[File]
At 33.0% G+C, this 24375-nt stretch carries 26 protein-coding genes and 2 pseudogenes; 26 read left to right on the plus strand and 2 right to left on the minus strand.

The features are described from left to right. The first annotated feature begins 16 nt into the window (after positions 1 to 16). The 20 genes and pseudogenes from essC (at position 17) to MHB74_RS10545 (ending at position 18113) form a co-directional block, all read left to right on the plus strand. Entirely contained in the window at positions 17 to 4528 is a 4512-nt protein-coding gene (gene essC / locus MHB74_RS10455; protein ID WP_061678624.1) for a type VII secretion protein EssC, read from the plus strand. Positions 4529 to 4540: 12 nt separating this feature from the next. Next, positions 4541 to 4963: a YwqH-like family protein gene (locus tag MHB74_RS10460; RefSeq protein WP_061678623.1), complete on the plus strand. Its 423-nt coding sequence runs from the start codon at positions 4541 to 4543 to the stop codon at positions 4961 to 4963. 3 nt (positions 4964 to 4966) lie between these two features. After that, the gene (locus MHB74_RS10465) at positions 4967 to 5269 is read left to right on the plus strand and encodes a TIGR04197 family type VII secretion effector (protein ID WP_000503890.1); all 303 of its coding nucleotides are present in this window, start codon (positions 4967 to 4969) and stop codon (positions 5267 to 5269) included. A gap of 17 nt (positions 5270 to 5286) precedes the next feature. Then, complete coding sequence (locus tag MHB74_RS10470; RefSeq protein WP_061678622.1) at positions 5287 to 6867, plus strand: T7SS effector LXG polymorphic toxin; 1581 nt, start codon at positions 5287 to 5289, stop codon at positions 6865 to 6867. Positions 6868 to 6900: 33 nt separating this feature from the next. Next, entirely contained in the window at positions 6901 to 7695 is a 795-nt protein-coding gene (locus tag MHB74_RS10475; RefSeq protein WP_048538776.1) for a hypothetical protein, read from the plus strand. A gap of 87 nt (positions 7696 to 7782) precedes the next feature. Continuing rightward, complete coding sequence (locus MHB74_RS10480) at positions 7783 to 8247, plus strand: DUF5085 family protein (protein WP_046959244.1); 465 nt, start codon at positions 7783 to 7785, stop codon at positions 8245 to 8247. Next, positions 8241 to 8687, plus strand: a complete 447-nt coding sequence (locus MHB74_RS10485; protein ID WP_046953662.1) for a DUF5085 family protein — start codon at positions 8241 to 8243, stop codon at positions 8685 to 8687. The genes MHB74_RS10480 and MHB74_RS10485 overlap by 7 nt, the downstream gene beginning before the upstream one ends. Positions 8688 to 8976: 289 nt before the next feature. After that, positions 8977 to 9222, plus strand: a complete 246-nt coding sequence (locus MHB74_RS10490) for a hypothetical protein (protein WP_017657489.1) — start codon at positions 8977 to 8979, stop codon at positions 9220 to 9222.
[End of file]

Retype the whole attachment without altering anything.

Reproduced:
At 33.0% G+C, this 24375-nt stretch carries 26 protein-coding genes and 2 pseudogenes; 26 read left to right on the plus strand and 2 right to left on the minus strand.

The features are described from left to right. The first annotated feature begins 16 nt into the window (after positions 1 to 16). The 20 genes and pseudogenes from essC (at position 17) to MHB74_RS10545 (ending at position 18113) form a co-directional block, all read left to right on the plus strand. Entirely contained in the window at positions 17 to 4528 is a 4512-nt protein-coding gene (gene essC / locus MHB74_RS10455; protein ID WP_061678624.1) for a type VII secretion protein EssC, read from the plus strand. Positions 4529 to 4540: 12 nt separating this feature from the next. Next, positions 4541 to 4963: a YwqH-like family protein gene (locus tag MHB74_RS10460; RefSeq protein WP_061678623.1), complete on the plus strand. Its 423-nt coding sequence runs from the start codon at positions 4541 to 4543 to the stop codon at positions 4961 to 4963. 3 nt (positions 4964 to 4966) lie between these two features. After that, the gene (locus MHB74_RS10465) at positions 4967 to 5269 is read left to right on the plus strand and encodes a TIGR04197 family type VII secretion effector (protein ID WP_000503890.1); all 303 of its coding nucleotides are present in this window, start codon (positions 4967 to 4969) and stop codon (positions 5267 to 5269) included. A gap of 17 nt (positions 5270 to 5286) precedes the next feature. Then, complete coding sequence (locus tag MHB74_RS10470; RefSeq protein WP_061678622.1) at positions 5287 to 6867, plus strand: T7SS effector LXG polymorphic toxin; 1581 nt, start codon at positions 5287 to 5289, stop codon at positions 6865 to 6867. Positions 6868 to 6900: 33 nt separating this feature from the next. Next, entirely contained in the window at positions 6901 to 7695 is a 795-nt protein-coding gene (locus tag MHB74_RS10475; RefSeq protein WP_048538776.1) for a hypothetical protein, read from the plus strand. A gap of 87 nt (positions 7696 to 7782) precedes the next feature. Continuing rightward, complete coding sequence (locus MHB74_RS10480) at positions 7783 to 8247, plus strand: DUF5085 family protein (protein WP_046959244.1); 465 nt, start codon at positions 7783 to 7785, stop codon at positions 8245 to 8247. Next, positions 8241 to 8687, plus strand: a complete 447-nt coding sequence (locus MHB74_RS10485; protein ID WP_046953662.1) for a DUF5085 family protein — start codon at positions 8241 to 8243, stop codon at positions 8685 to 8687. The genes MHB74_RS10480 and MHB74_RS10485 overlap by 7 nt, the downstream gene beginning before the upstream one ends. Positions 8688 to 8976: 289 nt before the next feature. After that, positions 8977 to 9222, plus strand: a complete 246-nt coding sequence (locus MHB74_RS10490) for a hypothetical protein (protein WP_017657489.1) — start codon at positions 8977 to 8979, stop codon at positions 9220 to 9222.